By VIVEK WADHWA, special to Local Tech Wire

Editor’s note: Vivek Wadhwa is an entrepreneur turned academic. He is a Visiting Scholar at UC-Berkeley, Senior Research Associate at Harvard Law School and Director of Research at the Center for Entrepreneurship and Research Commercialization at Duke University. You can follow him on Twitter at @vwadhwa and find his research at This excerpt is reprinted with permission.

DURHAM, N.C. – You can definitely call me an Apple fanboy.

I’ve bought practically every device that Steve Jobs has made since 1985—when I got my first Macintosh. I own an Apple TV, several iPods, a Macbook Pro, a Macbook Air, an iMac, two iPhones, and two iPads (one was a gift).

For various reasons, I need to use Microsoft Outlook and Windows, so I run these in a virtual machine on my Mac. But this fanboy is listing his for sale on Craigslist. Why? Because they’ve become like the paperweights on his desk. I just don’t use them.

When the iPad was first announced, I predicted that it would be a game changer. I touted , to my Twitter followers, that grandma would soon be able to tell her cable company to take back its cable modem. She would no longer have to deal with the complexities of configuring Wi-Fi connections on her router. All she would need in order to surf the web and check email is the $15/month AT&T 3G service. Junior would soon be able to traverse new virtual worlds and learn world history while playing games on this slick new device.

I also expected that I wouldn’t need to carry around my bulky laptop; instead I would have a device that provided almost the same features as my laptop, but had the elegance and simplicity of an iPhone.

I really believed that this cool new device would solve the world’s technology problems and reduce the number of electronic gadgets I had to carry around.

I still think that Grandma and Junior should keep theirs, but it just doesn’t do its magic for me any longer. Here’s why:

First, I can’t easily load my Microsoft Word, Excel, and Powerpoint documents on the iPad or access the year or more of e-mails that I carry around on my 32 GB USB drive. The iPad has no USB port, and its means of transferring documents—through iTunes—is pathetic. Apple’s cloud strategy seems to be centered on iTunes. This is fine for buying movies and music, but not good for document management and retrieval. Yes, there are apps that provide a drop-box service. But I have thousands of research papers and other documents that I need to be able to search and retrieve; a drop box doesn’t provide what I need.

Second, Apple’s Microsoft Office-like products on the iPad are just cheap imitations. Apple’s Pages is a decent word processor, and Numbers is okay as a spreadsheet manager, but these don’t hold a candle to Microsoft Word and Excel. Moreover, I can’t use the excellent cloud-based word processing tools that Zoho offers, or the decent tools in Google docs. The iPad doesn’t recognize the rich-text format that these applications use, so it doesn’t display a keyboard when you try to type.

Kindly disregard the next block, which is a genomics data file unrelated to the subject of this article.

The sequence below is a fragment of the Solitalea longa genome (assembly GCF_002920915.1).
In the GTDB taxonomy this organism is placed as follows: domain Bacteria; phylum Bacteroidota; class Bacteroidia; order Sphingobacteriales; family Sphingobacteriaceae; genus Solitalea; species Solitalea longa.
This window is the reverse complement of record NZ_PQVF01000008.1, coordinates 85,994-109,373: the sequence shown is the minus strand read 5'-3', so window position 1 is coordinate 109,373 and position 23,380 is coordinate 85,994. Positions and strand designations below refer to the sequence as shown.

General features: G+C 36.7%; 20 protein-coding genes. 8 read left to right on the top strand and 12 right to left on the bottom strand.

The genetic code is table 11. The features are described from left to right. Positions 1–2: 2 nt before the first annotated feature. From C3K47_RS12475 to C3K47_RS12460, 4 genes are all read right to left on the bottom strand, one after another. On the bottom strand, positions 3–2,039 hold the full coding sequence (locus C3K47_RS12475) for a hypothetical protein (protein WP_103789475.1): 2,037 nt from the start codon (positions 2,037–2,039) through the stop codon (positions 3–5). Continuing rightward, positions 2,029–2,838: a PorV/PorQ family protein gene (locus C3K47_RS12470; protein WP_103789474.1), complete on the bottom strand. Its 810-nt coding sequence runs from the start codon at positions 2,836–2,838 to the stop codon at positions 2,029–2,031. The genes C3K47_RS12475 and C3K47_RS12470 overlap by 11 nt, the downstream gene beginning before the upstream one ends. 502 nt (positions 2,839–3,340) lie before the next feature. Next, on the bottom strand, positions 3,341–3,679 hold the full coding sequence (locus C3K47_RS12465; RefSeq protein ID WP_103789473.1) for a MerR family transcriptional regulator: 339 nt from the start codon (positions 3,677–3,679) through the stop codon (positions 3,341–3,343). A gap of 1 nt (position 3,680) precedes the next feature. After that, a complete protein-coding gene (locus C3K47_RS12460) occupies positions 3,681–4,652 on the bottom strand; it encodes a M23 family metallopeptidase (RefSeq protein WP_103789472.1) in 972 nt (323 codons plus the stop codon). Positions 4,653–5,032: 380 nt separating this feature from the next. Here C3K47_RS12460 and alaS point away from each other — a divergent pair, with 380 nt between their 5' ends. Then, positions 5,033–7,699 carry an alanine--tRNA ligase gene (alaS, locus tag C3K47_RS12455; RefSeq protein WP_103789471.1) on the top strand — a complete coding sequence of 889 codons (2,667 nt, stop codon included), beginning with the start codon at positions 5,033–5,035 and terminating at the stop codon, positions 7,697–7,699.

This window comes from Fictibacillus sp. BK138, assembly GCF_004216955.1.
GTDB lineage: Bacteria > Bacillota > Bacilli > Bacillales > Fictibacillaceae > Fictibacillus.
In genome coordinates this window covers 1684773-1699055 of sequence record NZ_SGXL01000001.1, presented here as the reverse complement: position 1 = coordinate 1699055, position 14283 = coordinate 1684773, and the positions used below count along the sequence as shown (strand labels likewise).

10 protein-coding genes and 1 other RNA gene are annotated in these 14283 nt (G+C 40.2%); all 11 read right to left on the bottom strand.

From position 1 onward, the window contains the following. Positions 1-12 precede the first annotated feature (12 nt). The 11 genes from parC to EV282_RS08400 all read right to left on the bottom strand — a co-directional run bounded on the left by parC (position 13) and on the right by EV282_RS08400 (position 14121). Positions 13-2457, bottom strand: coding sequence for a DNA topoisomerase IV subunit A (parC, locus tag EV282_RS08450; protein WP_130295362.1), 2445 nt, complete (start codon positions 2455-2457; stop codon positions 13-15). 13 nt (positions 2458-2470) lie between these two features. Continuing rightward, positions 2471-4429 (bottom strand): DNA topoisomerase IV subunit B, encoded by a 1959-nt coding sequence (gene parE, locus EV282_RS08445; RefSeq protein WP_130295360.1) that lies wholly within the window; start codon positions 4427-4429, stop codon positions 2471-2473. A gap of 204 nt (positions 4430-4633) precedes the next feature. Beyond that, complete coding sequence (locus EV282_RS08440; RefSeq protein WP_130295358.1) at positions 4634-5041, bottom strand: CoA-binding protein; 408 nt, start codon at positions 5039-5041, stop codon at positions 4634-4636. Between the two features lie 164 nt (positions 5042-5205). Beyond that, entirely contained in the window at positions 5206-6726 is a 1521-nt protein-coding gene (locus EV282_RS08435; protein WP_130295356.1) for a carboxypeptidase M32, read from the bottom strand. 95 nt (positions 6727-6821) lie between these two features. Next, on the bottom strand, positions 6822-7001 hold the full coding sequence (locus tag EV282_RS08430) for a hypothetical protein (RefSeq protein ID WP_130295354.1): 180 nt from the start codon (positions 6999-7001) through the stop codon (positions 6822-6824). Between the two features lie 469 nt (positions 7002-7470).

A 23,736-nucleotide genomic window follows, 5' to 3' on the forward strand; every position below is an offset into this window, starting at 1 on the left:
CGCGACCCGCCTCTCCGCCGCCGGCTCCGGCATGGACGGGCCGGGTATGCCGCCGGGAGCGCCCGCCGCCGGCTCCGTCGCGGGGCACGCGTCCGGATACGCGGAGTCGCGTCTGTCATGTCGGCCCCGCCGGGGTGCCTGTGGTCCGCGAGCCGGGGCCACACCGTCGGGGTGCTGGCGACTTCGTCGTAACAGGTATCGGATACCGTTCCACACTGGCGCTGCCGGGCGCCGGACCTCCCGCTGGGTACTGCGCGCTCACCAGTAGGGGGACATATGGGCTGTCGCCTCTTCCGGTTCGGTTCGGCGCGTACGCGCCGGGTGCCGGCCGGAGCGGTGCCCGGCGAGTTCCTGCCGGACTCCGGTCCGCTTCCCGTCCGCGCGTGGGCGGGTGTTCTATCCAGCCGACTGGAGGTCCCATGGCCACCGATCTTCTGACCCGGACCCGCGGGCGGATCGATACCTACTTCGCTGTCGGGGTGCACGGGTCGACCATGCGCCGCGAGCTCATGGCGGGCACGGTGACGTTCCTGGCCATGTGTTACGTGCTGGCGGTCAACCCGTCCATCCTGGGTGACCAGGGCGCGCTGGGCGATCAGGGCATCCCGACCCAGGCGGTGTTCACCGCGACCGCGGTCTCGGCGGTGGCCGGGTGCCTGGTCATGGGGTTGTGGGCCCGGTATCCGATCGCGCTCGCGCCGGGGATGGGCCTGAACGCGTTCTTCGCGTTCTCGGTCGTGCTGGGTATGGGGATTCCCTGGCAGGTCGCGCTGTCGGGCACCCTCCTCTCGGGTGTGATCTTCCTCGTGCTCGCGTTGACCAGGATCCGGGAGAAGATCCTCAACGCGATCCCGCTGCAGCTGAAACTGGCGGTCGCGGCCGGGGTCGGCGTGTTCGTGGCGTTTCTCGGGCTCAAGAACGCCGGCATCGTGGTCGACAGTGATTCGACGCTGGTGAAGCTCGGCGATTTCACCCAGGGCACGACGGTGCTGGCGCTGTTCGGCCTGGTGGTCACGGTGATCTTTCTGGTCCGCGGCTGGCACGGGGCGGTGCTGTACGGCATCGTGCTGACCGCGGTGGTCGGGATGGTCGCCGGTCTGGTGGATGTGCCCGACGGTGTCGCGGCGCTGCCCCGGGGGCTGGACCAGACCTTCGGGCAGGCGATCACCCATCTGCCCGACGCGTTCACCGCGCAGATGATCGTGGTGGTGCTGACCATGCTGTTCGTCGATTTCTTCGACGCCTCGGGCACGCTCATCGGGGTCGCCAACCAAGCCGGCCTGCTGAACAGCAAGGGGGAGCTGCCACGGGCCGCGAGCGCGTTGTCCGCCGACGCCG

Third, I usually need to view different applications in multiple screens when I am writing. I want to have my web browser appear in a split screen next to my text editor, and I want to be able to jump between applications—just as I do on my Mac and in Windows. The multi-tasking in iOS 4 allows me to listen to music as I work, but doesn’t do much more for me.

Fourth, on many of the websites I visit, I can’t watch Flash presentations. I am tired of the blue legos telling me that Flash isn’t supported.

Last, I didn’t miss the camera that didn’t come with my iPad until I got my new iPhone, but now I can’t fathom why it isn’t there. Facetime, on the new iPhone, is a killer app. It changes the way you use your phone and the way you communicate with your friends and relatives. The iPad lets you make Skype calls over Wi-Fi, but there is no Facetime app—and that’s because there is no camera.

I know that the iPad’s book reader is awesome, and that the device can play some cool games. But these are things I also have on my Macbook Air—and there I have a full keyboard, larger screen, and multiple windows in case I want to take some notes. The iPad doesn’t replace my laptop, and it doesn’t replace my iPhone. So, for me, it’s neither here nor there; it’s simply an extra gadget that I need to carry around.

I am sure that the iPad 2 will have the camera and magnificent new features. And I will, without doubt, get in line and wait for hours with my fanboy comrades on the day it is released.

So, Steve, have no fear. You still have a loyal fan.

But until then you won’t see me carrying around an iPad or tweeting about how it is going to change the world. (And Steve, no worries about that iPhone antenna, I agree this issue is blown out of proportion.)

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